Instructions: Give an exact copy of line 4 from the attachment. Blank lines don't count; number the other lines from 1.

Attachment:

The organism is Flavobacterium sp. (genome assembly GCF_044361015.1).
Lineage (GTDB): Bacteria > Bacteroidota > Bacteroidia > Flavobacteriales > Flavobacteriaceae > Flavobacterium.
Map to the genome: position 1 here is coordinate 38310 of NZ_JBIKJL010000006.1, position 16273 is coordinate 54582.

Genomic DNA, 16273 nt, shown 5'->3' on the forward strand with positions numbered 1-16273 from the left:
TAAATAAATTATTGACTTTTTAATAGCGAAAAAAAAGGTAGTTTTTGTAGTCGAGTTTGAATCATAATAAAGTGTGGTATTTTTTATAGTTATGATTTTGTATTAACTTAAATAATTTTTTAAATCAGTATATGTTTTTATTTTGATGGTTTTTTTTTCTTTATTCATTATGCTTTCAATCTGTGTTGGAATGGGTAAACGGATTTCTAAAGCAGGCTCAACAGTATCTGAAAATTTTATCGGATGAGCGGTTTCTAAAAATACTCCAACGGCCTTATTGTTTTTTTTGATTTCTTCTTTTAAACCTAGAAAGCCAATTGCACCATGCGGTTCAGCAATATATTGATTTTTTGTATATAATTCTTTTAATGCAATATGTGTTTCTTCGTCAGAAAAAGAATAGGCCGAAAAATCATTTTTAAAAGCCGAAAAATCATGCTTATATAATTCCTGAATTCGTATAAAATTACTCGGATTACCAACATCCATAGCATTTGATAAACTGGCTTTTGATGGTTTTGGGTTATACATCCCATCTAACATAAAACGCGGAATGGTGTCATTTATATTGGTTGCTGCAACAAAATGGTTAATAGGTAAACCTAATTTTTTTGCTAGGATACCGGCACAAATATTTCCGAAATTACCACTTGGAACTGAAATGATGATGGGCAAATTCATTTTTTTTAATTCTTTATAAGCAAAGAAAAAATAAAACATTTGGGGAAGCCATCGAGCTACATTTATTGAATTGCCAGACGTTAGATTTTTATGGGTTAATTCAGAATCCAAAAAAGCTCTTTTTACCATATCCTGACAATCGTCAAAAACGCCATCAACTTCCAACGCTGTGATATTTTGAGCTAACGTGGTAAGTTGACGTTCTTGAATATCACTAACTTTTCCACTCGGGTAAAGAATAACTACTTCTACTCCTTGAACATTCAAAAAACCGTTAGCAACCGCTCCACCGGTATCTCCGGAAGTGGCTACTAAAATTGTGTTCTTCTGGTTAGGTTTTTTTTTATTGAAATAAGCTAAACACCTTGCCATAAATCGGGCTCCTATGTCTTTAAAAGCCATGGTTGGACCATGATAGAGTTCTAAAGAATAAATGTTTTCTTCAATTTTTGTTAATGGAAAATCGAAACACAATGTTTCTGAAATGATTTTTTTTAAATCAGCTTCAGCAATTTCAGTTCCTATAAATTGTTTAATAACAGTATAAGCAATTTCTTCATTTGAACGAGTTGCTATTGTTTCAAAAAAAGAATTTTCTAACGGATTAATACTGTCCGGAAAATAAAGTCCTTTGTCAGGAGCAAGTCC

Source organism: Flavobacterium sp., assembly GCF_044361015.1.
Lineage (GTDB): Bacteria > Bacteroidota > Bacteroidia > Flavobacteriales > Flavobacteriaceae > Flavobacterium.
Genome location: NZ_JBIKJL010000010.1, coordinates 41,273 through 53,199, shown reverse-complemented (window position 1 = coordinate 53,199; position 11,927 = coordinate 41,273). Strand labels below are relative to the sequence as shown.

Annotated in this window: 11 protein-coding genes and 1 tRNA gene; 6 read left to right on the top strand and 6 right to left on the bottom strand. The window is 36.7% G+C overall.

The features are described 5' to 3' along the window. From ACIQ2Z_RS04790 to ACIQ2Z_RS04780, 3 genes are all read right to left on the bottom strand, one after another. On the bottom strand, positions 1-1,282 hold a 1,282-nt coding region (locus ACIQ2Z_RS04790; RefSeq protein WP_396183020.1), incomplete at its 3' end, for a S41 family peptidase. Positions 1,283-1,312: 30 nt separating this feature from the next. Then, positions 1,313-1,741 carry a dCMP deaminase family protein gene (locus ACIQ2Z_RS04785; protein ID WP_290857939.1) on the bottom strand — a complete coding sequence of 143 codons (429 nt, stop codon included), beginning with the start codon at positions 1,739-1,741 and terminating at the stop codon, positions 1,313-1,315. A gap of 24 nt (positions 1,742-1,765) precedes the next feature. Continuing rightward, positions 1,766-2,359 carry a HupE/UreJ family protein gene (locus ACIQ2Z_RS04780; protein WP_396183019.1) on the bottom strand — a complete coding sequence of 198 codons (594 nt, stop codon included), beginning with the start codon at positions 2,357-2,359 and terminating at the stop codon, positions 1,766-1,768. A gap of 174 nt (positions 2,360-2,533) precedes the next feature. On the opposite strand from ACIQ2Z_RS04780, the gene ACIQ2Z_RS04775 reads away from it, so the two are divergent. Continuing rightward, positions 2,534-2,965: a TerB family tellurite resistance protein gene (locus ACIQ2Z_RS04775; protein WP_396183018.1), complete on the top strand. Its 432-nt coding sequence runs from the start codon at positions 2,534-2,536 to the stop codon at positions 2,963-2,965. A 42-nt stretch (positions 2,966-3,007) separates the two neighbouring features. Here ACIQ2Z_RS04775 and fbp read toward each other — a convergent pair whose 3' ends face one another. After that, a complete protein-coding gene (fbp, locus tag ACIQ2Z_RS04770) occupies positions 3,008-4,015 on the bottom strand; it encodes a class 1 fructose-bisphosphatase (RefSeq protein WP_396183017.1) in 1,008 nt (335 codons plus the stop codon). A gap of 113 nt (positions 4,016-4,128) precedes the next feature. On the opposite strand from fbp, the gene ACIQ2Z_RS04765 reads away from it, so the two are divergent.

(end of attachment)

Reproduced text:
Genomic DNA, 16273 nt, shown 5'->3' on the forward strand with positions numbered 1-16273 from the left: